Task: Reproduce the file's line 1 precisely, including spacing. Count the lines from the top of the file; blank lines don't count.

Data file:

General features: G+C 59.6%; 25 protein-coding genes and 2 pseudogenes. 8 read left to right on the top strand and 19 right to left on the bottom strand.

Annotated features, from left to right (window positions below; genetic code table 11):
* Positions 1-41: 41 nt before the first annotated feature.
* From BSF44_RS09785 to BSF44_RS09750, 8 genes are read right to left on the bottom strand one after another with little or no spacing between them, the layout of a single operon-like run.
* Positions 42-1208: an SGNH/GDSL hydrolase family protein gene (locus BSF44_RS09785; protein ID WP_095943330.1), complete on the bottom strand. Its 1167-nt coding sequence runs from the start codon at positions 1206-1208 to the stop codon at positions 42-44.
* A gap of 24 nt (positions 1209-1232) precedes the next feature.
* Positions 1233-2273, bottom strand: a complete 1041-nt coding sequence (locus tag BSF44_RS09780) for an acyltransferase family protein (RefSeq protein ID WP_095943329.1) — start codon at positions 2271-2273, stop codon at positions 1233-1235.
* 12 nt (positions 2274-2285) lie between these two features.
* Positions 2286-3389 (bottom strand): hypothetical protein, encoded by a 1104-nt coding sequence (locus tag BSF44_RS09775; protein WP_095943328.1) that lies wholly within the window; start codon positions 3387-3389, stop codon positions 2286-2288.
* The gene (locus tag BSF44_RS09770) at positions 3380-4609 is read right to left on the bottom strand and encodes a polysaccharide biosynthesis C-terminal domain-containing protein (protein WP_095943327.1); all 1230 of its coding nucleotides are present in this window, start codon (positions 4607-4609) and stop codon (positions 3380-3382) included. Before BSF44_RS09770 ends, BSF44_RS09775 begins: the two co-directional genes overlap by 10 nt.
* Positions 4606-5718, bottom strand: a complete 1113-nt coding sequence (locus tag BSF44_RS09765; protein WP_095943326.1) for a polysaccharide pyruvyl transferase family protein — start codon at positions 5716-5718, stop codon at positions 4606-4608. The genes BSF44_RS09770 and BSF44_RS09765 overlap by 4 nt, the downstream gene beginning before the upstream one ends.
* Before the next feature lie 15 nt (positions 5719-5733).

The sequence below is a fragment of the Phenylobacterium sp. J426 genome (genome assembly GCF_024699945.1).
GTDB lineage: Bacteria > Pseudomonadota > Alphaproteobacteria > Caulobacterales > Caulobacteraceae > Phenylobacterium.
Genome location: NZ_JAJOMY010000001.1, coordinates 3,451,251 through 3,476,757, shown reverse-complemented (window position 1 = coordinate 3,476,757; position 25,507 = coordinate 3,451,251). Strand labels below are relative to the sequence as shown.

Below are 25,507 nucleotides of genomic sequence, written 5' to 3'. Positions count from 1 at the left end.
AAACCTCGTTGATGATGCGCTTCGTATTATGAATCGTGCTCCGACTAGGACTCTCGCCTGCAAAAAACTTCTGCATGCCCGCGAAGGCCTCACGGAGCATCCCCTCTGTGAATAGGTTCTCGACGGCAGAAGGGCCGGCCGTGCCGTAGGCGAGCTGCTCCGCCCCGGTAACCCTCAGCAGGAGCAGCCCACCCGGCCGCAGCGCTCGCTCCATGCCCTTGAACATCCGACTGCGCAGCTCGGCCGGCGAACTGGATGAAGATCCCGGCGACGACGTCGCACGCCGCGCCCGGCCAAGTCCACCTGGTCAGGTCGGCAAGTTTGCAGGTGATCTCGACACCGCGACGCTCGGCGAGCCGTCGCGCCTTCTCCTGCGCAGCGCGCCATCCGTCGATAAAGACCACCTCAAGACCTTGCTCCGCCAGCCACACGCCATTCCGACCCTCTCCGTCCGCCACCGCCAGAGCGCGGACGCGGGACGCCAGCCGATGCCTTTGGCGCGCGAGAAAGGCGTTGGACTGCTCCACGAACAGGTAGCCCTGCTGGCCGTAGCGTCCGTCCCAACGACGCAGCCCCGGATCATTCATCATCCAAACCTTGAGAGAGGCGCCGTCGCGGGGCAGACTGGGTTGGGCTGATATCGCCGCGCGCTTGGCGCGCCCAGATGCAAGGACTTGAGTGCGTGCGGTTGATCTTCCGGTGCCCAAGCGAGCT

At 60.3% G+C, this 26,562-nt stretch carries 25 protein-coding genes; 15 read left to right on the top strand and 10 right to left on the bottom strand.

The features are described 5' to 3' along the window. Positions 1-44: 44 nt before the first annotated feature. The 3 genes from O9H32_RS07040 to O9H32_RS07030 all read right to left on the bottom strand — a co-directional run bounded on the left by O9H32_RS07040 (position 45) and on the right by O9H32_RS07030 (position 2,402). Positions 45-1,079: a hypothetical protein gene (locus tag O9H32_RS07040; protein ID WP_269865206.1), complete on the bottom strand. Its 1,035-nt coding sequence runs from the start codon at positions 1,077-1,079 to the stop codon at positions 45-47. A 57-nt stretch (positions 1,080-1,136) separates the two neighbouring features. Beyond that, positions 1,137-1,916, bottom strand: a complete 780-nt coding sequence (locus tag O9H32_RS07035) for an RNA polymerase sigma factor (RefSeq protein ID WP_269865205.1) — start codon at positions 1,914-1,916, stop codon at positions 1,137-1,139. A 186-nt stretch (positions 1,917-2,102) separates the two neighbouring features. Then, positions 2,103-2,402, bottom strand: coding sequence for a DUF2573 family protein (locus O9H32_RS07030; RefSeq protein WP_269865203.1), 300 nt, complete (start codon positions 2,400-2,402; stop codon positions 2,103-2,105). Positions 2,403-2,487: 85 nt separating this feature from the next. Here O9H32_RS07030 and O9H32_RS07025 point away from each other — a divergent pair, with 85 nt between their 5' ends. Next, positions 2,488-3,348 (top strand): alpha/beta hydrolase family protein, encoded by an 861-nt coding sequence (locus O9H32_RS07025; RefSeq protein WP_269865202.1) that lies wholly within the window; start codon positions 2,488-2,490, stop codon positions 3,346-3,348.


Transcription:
General features: G+C 59.6%; 25 protein-coding genes and 2 pseudogenes. 8 read left to right on the top strand and 19 right to left on the bottom strand.